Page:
The deadline is approaching for you to submit your preferences for the Linux Journal Readers’ Choice Awards. For purposes of discussion, here are (most of my) choices:
Best Linux Distro: I’m sticking with Ubuntu, even though I’m increasingly annoyed at several aspects of it. I chose Unbuntu because it was the distribution that allowed me to transform from someone who kept trying to make Linux work but never could to someone who uses Linux almost exclusively. The few times I’ve tried to use a distro other than Ubuntu, I’ve not had much success, and thus it remains as my choice, though I hope to experiment with other distros in the near future. Here’s the bottom line: If I have a computer that needs an operating system, I know I can get Ubuntu working on it, but I don’t know that I can do that with other distros. Therefore, using Ubuntu as my default eliminates a lot of variables. My goal over the next few weeks or months, however, is to add one more distro to this toolkit of mine.
This applies, by the way, to both regular distros and distros for limited hardware. Just use the CLI only Ubuntu for limited hardware and then slowly add things. I’ve got a beat up old notebook that i just put “gdm” on, which resulted in a simplified version of gnome being added, essentially, to which I’ve added a few other items.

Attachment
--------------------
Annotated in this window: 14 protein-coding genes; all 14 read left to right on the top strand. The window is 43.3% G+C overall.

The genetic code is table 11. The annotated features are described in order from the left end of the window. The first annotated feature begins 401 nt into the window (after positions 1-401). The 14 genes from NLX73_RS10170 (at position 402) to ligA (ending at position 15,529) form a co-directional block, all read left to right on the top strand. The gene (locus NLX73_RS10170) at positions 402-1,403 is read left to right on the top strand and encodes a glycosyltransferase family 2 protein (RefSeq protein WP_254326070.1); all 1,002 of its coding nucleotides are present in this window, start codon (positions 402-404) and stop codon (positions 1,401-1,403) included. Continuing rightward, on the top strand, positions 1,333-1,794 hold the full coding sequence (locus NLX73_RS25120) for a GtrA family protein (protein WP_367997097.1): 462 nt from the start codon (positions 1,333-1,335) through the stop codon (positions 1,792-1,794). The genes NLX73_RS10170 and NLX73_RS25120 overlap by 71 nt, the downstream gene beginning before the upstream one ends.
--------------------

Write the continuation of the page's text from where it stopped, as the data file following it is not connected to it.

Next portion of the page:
Best mobile OS: I’m voting for android on the basis of what I’ve seen, not what I’ve done.
Best Desktop Environment: I’m voting for Enlightenment because it may be the best non-Gnome desktop that is not essentially Gnome with a screwdriver driven through it in a few places, because by the time this survey comes out Gnome will have gone over the cliff, IMHO. I’m actually thinking: A window manager that knows about the four or five apps I use all the time, and a nice command line.
Best Web Browser: If it didn’t crash and wasn’t clunky, Firefox would be my choice, but I’ve lost too much work to what seems to be increasingly crappy programming. Chrome/Chromium has served me well for these last few weeks since I’ve switched to it, so it gets my vote, in the spirit of this survey. The jury is still out on Chrome though.